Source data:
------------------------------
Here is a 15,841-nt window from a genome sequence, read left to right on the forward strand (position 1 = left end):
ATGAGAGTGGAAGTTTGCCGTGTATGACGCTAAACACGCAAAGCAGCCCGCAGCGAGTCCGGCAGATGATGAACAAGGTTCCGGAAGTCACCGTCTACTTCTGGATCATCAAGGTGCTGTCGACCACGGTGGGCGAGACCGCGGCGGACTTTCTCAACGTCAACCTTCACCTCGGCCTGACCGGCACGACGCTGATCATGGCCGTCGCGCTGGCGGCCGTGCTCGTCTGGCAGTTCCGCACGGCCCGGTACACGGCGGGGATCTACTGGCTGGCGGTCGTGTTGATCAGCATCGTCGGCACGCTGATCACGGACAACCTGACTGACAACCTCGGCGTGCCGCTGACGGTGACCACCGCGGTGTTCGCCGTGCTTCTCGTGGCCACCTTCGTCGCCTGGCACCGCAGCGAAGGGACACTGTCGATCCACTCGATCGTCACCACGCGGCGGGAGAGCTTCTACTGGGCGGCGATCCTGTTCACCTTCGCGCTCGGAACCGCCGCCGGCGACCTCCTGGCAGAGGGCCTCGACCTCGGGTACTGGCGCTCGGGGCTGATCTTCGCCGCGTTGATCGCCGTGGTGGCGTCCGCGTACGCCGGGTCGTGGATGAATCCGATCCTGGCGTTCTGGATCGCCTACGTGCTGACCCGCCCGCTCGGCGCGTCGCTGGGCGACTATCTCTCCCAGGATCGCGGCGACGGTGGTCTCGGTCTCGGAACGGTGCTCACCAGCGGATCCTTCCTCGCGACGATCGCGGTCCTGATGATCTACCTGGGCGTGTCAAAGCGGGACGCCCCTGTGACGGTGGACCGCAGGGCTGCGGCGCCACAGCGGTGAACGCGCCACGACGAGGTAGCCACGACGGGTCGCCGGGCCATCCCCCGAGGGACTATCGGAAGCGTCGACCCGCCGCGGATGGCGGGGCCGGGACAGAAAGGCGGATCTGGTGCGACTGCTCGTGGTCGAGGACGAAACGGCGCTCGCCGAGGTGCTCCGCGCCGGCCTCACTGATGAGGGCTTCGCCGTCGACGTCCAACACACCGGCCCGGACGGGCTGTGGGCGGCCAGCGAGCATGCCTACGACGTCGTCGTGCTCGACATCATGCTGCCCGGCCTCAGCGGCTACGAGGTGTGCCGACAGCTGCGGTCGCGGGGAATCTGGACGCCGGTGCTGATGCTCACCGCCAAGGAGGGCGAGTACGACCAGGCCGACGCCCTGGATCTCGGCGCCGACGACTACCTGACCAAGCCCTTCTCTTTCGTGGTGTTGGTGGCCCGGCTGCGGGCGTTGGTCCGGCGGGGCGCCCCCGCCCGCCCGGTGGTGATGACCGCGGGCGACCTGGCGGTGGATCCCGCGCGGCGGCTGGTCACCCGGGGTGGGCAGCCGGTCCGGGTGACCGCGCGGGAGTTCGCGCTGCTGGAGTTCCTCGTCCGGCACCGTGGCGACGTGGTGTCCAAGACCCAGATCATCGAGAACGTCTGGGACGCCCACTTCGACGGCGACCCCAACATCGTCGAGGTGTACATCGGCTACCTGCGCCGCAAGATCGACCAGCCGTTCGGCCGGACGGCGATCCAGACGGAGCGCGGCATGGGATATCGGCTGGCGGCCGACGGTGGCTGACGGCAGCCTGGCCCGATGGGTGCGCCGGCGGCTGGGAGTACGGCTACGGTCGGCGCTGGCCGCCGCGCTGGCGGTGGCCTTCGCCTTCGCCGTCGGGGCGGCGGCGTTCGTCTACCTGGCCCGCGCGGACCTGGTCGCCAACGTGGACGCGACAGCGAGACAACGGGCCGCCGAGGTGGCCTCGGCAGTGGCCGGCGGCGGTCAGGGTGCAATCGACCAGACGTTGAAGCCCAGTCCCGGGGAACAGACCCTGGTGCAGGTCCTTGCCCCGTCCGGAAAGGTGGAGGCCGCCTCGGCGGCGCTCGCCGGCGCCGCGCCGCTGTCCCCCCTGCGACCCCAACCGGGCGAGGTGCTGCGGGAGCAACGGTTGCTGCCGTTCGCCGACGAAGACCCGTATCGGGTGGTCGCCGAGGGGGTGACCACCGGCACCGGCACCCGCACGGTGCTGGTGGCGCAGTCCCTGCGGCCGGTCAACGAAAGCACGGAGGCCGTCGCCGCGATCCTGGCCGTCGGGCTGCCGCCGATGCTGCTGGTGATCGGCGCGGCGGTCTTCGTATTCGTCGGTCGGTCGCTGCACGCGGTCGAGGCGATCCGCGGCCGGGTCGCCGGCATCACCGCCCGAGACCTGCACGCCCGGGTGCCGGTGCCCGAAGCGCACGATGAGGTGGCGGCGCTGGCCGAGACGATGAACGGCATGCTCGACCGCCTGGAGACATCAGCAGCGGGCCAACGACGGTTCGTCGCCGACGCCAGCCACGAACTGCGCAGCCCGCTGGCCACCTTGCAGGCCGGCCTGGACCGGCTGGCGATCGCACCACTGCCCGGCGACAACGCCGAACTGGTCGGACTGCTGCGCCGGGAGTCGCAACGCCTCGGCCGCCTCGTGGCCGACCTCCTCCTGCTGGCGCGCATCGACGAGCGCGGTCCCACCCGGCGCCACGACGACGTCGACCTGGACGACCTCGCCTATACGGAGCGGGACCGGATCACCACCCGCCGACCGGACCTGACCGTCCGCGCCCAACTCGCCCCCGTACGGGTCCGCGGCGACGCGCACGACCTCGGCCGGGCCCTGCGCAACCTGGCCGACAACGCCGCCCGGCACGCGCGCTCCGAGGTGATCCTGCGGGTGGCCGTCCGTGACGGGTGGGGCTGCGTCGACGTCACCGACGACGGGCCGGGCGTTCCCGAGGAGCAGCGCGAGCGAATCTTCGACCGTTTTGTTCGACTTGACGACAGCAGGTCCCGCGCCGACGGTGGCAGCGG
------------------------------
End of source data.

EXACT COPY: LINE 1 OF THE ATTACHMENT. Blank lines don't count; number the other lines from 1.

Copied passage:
Here is a 15,841-nt window from a genome sequence, read left to right on the forward strand (position 1 = left end):